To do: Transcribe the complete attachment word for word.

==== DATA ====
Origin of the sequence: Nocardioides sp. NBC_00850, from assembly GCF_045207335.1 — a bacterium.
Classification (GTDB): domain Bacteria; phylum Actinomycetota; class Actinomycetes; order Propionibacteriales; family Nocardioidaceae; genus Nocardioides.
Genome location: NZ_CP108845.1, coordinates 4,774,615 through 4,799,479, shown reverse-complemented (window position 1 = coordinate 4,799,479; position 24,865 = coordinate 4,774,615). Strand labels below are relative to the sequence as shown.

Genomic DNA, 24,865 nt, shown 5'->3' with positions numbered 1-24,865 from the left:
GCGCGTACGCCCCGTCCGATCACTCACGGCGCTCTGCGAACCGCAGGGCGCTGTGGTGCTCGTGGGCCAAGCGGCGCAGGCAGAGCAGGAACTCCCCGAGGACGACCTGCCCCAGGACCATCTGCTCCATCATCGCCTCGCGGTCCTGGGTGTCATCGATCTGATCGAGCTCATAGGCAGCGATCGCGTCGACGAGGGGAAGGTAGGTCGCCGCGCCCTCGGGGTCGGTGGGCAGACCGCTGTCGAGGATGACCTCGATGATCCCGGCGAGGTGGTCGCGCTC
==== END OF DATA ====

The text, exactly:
Origin of the sequence: Nocardioides sp. NBC_00850, from assembly GCF_045207335.1 — a bacterium.
Classification (GTDB): domain Bacteria; phylum Actinomycetota; class Actinomycetes; order Propionibacteriales; family Nocardioidaceae; genus Nocardioides.
Genome location: NZ_CP108845.1, coordinates 4,774,615 through 4,799,479, shown reverse-complemented (window position 1 = coordinate 4,799,479; position 24,865 = coordinate 4,774,615). Strand labels below are relative to the sequence as shown.

Genomic DNA, 24,865 nt, shown 5'->3' with positions numbered 1-24,865 from the left:
GCGCGTACGCCCCGTCCGATCACTCACGGCGCTCTGCGAACCGCAGGGCGCTGTGGTGCTCGTGGGCCAAGCGGCGCAGGCAGAGCAGGAACTCCCCGAGGACGACCTGCCCCAGGACCATCTGCTCCATCATCGCCTCGCGGTCCTGGGTGTCATCGATCTGATCGAGCTCATAGGCAGCGATCGCGTCGACGAGGGGAAGGTAGGTCGCCGCGCCCTCGGGGTCGGTGGGCAGACCGCTGTCGAGGATGACCTCGATGATCCCGGCGAGGTGGTCGCGCTC